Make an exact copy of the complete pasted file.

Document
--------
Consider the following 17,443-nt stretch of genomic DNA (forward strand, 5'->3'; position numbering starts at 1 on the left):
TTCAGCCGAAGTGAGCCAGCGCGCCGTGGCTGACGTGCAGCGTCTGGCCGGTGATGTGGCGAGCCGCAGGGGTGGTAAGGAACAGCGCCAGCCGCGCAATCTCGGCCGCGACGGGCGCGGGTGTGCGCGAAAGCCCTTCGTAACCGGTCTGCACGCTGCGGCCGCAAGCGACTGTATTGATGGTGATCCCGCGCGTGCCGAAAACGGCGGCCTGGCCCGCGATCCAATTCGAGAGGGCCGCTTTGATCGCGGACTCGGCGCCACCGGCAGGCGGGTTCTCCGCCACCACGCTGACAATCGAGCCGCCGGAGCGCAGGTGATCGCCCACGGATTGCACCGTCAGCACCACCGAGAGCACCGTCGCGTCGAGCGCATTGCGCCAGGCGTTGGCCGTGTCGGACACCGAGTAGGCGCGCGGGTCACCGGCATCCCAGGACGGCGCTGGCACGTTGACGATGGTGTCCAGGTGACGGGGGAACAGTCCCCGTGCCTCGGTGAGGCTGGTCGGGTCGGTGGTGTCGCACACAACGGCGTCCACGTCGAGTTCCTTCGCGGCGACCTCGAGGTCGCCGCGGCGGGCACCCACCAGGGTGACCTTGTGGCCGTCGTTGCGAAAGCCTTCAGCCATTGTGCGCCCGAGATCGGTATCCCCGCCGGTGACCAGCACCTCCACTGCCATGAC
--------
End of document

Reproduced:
Consider the following 17,443-nt stretch of genomic DNA (forward strand, 5'->3'; position numbering starts at 1 on the left):
TTCAGCCGAAGTGAGCCAGCGCGCCGTGGCTGACGTGCAGCGTCTGGCCGGTGATGTGGCGAGCCGCAGGGGTGGTAAGGAACAGCGCCAGCCGCGCAATCTCGGCCGCGACGGGCGCGGGTGTGCGCGAAAGCCCTTCGTAACCGGTCTGCACGCTGCGGCCGCAAGCGACTGTATTGATGGTGATCCCGCGCGTGCCGAAAACGGCGGCCTGGCCCGCGATCCAATTCGAGAGGGCCGCTTTGATCGCGGACTCGGCGCCACCGGCAGGCGGGTTCTCCGCCACCACGCTGACAATCGAGCCGCCGGAGCGCAGGTGATCGCCCACGGATTGCACCGTCAGCACCACCGAGAGCACCGTCGCGTCGAGCGCATTGCGCCAGGCGTTGGCCGTGTCGGACACCGAGTAGGCGCGCGGGTCACCGGCATCCCAGGACGGCGCTGGCACGTTGACGATGGTGTCCAGGTGACGGGGGAACAGTCCCCGTGCCTCGGTGAGGCTGGTCGGGTCGGTGGTGTCGCACACAACGGCGTCCACGTCGAGTTCCTTCGCGGCGACCTCGAGGTCGCCGCGGCGGGCACCCACCAGGGTGACCTTGTGGCCGTCGTTGCGAAAGCCTTCAGCCATTGTGCGCCCGAGATCGGTATCCCCGCCGGTGACCAGCACCTCCACTGCCATGAC